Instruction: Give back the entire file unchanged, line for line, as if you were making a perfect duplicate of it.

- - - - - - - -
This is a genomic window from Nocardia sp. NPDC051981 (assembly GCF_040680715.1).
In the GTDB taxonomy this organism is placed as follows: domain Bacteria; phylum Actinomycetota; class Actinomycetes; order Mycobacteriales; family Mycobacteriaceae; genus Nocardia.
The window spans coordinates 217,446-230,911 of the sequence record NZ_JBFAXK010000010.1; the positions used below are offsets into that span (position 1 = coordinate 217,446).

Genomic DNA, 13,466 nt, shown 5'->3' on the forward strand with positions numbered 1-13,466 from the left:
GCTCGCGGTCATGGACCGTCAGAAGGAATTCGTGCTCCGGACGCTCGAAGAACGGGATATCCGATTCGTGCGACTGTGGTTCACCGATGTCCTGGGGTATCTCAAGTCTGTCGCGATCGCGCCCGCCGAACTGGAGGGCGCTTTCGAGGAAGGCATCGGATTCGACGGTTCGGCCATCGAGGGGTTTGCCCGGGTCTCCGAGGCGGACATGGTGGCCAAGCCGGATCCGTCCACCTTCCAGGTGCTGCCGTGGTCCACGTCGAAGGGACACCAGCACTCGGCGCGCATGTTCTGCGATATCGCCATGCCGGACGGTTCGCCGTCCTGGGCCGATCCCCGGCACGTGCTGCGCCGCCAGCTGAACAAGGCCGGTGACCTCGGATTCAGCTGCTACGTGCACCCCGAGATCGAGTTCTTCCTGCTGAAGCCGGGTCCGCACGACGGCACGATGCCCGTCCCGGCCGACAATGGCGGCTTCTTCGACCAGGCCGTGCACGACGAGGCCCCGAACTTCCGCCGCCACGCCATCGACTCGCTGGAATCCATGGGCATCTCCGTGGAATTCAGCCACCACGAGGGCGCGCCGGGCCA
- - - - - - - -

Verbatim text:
This is a genomic window from Nocardia sp. NPDC051981 (assembly GCF_040680715.1).
In the GTDB taxonomy this organism is placed as follows: domain Bacteria; phylum Actinomycetota; class Actinomycetes; order Mycobacteriales; family Mycobacteriaceae; genus Nocardia.
The window spans coordinates 217,446-230,911 of the sequence record NZ_JBFAXK010000010.1; the positions used below are offsets into that span (position 1 = coordinate 217,446).

Genomic DNA, 13,466 nt, shown 5'->3' on the forward strand with positions numbered 1-13,466 from the left:
GCTCGCGGTCATGGACCGTCAGAAGGAATTCGTGCTCCGGACGCTCGAAGAACGGGATATCCGATTCGTGCGACTGTGGTTCACCGATGTCCTGGGGTATCTCAAGTCTGTCGCGATCGCGCCCGCCGAACTGGAGGGCGCTTTCGAGGAAGGCATCGGATTCGACGGTTCGGCCATCGAGGGGTTTGCCCGGGTCTCCGAGGCGGACATGGTGGCCAAGCCGGATCCGTCCACCTTCCAGGTGCTGCCGTGGTCCACGTCGAAGGGACACCAGCACTCGGCGCGCATGTTCTGCGATATCGCCATGCCGGACGGTTCGCCGTCCTGGGCCGATCCCCGGCACGTGCTGCGCCGCCAGCTGAACAAGGCCGGTGACCTCGGATTCAGCTGCTACGTGCACCCCGAGATCGAGTTCTTCCTGCTGAAGCCGGGTCCGCACGACGGCACGATGCCCGTCCCGGCCGACAATGGCGGCTTCTTCGACCAGGCCGTGCACGACGAGGCCCCGAACTTCCGCCGCCACGCCATCGACTCGCTGGAATCCATGGGCATCTCCGTGGAATTCAGCCACCACGAGGGCGCGCCGGGCCA